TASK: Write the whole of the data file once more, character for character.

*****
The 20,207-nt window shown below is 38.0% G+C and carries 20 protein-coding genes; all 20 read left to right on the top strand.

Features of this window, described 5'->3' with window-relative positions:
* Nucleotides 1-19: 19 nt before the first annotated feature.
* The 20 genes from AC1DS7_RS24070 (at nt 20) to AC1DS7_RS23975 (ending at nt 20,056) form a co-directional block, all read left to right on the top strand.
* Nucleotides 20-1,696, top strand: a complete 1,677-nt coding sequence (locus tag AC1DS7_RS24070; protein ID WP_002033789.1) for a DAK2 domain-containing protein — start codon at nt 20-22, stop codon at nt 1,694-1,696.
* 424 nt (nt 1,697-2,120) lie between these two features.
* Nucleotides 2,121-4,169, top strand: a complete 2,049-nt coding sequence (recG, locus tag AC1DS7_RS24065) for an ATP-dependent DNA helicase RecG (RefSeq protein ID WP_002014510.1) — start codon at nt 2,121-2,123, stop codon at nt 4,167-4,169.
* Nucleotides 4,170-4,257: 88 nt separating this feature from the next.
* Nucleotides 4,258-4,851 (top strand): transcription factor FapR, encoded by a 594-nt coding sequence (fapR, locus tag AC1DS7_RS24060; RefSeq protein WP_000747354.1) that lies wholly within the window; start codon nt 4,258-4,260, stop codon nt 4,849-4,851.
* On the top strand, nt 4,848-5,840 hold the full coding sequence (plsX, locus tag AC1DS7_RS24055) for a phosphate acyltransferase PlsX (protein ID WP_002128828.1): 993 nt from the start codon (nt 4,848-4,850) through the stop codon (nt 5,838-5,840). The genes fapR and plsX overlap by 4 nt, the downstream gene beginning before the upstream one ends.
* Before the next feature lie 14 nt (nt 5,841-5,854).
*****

The 20,207-nt window shown below is 38.0% G+C and carries 20 protein-coding genes; all 20 read left to right on the top strand.

Features of this window, described 5'->3' with window-relative positions:
* Nucleotides 1-19: 19 nt before the first annotated feature.
* The 20 genes from AC1DS7_RS24070 (at nt 20) to AC1DS7_RS23975 (ending at nt 20,056) form a co-directional block, all read left to right on the top strand.
* Nucleotides 20-1,696, top strand: a complete 1,677-nt coding sequence (locus tag AC1DS7_RS24070; protein ID WP_002033789.1) for a DAK2 domain-containing protein — start codon at nt 20-22, stop codon at nt 1,694-1,696.
* 424 nt (nt 1,697-2,120) lie between these two features.
* Nucleotides 2,121-4,169, top strand: a complete 2,049-nt coding sequence (recG, locus tag AC1DS7_RS24065) for an ATP-dependent DNA helicase RecG (RefSeq protein ID WP_002014510.1) — start codon at nt 2,121-2,123, stop codon at nt 4,167-4,169.
* Nucleotides 4,170-4,257: 88 nt separating this feature from the next.
* Nucleotides 4,258-4,851 (top strand): transcription factor FapR, encoded by a 594-nt coding sequence (fapR, locus tag AC1DS7_RS24060; RefSeq protein WP_000747354.1) that lies wholly within the window; start codon nt 4,258-4,260, stop codon nt 4,849-4,851.
* On the top strand, nt 4,848-5,840 hold the full coding sequence (plsX, locus tag AC1DS7_RS24055) for a phosphate acyltransferase PlsX (protein ID WP_002128828.1): 993 nt from the start codon (nt 4,848-4,850) through the stop codon (nt 5,838-5,840). The genes fapR and plsX overlap by 4 nt, the downstream gene beginning before the upstream one ends.
* Before the next feature lie 14 nt (nt 5,841-5,854).